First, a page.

H.S. athletes would be randomly tested under bill

TALLAHASSEE, Fla. -- Some Florida high school athletes in
three sports would be subject to random testing for anabolic
steroids under a one-year pilot program passed Friday by the

One percent of students who compete in football, baseball and
weightlifting during the 2007-2008 school year would be tested
under the legislation, which would become effective July 1 if Gov.
Charlie Crist signs it.

Spokeswoman Erin Isaac said the governor would comment later
Friday on the measure.

The Florida High School Athletics Association would oversee the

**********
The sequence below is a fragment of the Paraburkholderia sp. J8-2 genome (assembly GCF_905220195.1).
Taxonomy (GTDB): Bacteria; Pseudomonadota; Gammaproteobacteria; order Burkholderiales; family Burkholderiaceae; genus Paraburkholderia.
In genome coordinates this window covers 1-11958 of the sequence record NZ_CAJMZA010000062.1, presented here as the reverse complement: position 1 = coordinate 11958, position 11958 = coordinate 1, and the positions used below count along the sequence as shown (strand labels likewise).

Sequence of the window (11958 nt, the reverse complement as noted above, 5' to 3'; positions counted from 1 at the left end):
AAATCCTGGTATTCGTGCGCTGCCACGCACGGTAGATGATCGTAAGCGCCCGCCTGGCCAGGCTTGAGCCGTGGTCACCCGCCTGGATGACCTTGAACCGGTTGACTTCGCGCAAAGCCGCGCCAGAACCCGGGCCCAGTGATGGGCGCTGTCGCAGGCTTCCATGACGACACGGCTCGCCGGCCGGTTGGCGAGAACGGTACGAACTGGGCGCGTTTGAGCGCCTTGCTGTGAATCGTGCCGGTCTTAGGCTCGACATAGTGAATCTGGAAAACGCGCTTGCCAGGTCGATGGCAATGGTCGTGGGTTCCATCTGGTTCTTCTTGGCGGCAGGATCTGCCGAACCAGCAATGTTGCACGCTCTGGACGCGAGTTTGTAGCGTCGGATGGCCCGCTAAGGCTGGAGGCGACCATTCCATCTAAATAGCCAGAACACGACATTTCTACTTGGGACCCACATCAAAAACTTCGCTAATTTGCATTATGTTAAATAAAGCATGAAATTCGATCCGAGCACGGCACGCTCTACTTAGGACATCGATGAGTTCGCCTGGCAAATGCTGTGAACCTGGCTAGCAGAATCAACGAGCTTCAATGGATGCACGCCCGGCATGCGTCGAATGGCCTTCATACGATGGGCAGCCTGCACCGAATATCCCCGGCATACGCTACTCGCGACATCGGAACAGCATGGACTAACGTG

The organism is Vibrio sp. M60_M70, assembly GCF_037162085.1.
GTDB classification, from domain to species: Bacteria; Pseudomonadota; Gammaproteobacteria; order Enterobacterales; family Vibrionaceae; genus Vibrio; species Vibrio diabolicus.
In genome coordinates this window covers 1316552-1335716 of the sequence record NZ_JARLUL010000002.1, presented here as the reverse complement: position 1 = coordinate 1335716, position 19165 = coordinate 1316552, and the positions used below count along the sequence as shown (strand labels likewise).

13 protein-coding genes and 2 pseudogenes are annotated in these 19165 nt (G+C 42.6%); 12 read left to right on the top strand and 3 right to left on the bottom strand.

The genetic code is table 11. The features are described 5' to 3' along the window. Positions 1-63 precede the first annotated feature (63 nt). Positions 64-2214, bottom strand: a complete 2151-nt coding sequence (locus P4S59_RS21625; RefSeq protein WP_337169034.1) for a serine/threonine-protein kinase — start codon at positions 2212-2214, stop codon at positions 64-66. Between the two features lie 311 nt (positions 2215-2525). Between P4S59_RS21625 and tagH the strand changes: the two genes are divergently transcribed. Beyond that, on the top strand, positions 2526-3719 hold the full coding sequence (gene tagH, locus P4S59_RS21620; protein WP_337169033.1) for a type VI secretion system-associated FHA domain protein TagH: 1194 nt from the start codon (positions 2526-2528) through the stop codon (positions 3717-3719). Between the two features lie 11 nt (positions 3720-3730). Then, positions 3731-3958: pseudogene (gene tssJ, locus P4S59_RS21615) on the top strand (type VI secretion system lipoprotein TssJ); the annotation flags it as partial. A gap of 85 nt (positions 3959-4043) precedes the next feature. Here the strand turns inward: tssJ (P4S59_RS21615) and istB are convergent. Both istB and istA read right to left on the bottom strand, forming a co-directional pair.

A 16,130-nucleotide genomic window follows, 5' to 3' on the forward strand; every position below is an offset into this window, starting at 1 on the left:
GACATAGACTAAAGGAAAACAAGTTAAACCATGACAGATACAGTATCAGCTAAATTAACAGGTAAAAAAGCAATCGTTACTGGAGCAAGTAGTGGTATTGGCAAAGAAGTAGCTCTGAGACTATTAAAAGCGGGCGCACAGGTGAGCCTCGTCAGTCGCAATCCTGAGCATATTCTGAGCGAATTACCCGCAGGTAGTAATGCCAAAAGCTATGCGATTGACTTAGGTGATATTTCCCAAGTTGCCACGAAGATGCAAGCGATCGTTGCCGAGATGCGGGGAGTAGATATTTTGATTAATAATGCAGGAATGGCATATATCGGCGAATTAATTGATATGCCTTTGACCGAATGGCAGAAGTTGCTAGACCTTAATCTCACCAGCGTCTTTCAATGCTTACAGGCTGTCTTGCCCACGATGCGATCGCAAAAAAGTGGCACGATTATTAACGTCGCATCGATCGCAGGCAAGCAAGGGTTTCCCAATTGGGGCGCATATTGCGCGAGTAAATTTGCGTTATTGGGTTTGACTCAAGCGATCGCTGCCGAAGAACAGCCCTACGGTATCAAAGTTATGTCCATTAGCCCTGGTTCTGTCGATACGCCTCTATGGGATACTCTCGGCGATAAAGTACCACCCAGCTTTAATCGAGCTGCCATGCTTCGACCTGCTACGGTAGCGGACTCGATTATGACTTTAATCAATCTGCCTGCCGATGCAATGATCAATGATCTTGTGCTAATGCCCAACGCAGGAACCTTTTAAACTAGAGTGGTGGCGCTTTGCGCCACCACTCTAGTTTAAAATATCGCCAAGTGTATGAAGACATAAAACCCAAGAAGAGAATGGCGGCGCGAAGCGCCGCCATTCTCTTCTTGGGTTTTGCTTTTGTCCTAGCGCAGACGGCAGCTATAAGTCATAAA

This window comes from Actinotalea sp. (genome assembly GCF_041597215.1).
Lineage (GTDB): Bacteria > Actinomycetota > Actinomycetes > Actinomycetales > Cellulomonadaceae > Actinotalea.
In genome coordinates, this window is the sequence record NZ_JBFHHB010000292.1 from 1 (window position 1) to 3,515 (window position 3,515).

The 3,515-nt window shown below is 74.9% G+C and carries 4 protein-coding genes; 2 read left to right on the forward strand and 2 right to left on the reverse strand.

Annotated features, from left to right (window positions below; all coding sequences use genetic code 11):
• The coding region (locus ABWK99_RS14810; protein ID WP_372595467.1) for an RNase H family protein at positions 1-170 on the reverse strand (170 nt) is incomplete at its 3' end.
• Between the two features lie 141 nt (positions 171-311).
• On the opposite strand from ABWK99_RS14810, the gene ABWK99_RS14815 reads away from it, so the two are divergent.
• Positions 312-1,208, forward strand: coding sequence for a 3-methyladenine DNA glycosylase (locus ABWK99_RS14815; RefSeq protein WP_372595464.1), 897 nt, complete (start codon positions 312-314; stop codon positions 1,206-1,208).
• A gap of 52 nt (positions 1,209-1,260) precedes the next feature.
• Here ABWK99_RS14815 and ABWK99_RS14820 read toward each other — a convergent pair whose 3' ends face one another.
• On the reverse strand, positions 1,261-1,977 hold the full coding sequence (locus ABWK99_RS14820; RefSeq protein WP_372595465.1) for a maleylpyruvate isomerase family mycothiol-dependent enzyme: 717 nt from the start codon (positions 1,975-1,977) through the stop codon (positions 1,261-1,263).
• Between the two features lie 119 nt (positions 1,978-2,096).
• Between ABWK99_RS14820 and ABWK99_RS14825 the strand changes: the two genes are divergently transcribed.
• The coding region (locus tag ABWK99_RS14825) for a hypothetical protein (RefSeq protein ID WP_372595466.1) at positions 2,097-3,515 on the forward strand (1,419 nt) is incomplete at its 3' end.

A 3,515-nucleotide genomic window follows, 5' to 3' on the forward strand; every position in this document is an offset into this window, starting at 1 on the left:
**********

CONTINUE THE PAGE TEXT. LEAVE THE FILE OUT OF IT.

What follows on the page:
tests of all of its 426 public and 224 private member schools. The
bill includes $100,000 to pay for the testing.

Any athlete who refuses to provide a urine sample would be
ineligible to remain on the team. Those who test positive would be
suspended from the team, but could be reinstated if they pass a
follow-up test later.

A message left at the FHSAA offices in Gainesville was not
immediately returned.

New Jersey became the first state to start a testing policy for
high school athletes last year. Its initial testing for
performance-enhancing drugs found no users among 150 random
samples, the state athletic association said.

Republican state Rep. Marcelo Llorente, a former college
infielder at Tulane, has pushed for the legislation in Florida for
several sessions.

"It's been a four-year endeavor, but I'm elated that both
chambers passed the bill unanimously," Llorente said Friday. "I'm
optimistic the governor will sign it."